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Question by squirrelgirl. Uploaded on November 29, 2012
Much easier job if the animal is still warm.
Is there a story you're not telling us?
It is very tedious and exacting work, that unfortunately can't really be explained in text very well. Basically, you take an exacto knife or similar instrument and skin out every little detail: each pad and claw on the feet, the ears, eyes and lips on the head, etc.
If you aren't in a hurry, There is a 3 DVD set called Wilderness Taxidermy by Larry Bartlett that shows you in great detail how to do it. They demonstrate on a bear, but it would be basically the same thing. I see that Amazon has it.
I saw one hanging in a cabin this past weekend, it was obviously not professional but it was really neat. We have plenty bobcat out here so I was wondering just how hard it'd be to skin something like that. I really want to learn to do my own taxidermy!
For taxidermy, cut the belly from chest to pelvis and gently skin the hide away from the carcass. Peel the hide back around the feet and hold it tight, forcing the skin to stretch away from the body inside the feet. As Greenhead said, use a very sharp skinning knife held perpendicular to the skin to gently carve away the tissue attaching the hide. Be careful not to slice through the hide. Gently carve around each pad and with bobcats, be careful not to cut the claws away from the thin membrane that holds them. Its better to leave more meat in the first pass so you don't separate the claws. You can always trim meat from the hide later if you don't get it all while skinning.
Once all the feet and legs are skinned, pull the hide over the head. Tie the hind feet to the ceiling (or a tree limb) and forcefully pull the hide down over the neck and head. You should actually be able to strip most of the hide off the carcass until you reach the ears. Trim gently as you go same as with the feet. As soon as you see the ears, cut them out deep in the neck/head tissue. You don't want to cut ear hide while skinning (again you can flesh that out later by trimming the cartiledge out of the inside of the ear; you will insert fake cartiledge as part of the taxidermy process). Same thing when you get to the eyes, lips and nose. Once skinned, you will remove all flesh from the hide very carefully. In incision on the inside of the lips and the inside of the eyelids must be made to remove meat from them. If you can do all this very carefully, it will come out fine. If you don't mount it, you can pickle the hide and make a nice fur. If you keep and clean the skull, the teeth will make a nice face mount on the hide too. Its difficult to teach taxidermy on a forum but you can look up techniques online if you like. Just order a kit from a taxidermy supply.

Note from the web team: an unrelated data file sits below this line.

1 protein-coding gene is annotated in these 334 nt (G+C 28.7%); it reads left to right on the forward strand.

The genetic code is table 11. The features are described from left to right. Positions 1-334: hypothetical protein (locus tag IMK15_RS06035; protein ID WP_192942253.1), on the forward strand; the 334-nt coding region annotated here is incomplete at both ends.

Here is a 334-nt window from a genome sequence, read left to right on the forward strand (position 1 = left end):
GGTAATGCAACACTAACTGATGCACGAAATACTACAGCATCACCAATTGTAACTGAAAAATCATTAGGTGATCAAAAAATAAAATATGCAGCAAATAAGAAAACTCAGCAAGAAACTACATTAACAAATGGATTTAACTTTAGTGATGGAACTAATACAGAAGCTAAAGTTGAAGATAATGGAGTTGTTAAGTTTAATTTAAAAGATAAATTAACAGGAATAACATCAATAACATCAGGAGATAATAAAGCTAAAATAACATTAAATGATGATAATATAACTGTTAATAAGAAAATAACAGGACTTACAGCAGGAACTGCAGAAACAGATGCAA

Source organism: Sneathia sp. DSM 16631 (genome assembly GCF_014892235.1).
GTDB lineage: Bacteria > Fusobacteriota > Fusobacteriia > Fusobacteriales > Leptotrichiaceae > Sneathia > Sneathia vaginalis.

If the bobcat is from Charlotte, you could use Heat, a Hawk, a Clipper; heck, you could probably even do it with Raptor.
^ how many of you got that?
You might want to focus on killing it before skinning it. From what I have heard they aren't exactly easy to hunt.
Forgot to mention, you can snip the toe bones off with a pair of wire cutters when you get close to the end of the toes.
Ha! Nice NBA reference small game.
Scalpel, STAT! A small, flexible, sharp, sharp, and sharp blade is what you need.
I wouldn't get too sharp. A razor edge and quickly slip through the hide and ruin your pelt. You want sharp enough to cut but not too sharp.
Take your time and pull the legs and head through like you are pulling off a sock. Cut anything that pulls tight.
Definately easier when the body is still warm and loose.
If you are not mounting, case skin the bobcat. Cut down the back of the back legs toward the vent, then work your way down. Dakotaman's directions are right on. As for the paws, it is tedious. Use a small sharp knife to skin the hide as far down the toes as possible. Then use a side snips to cut the toes as close to the claw as possible.
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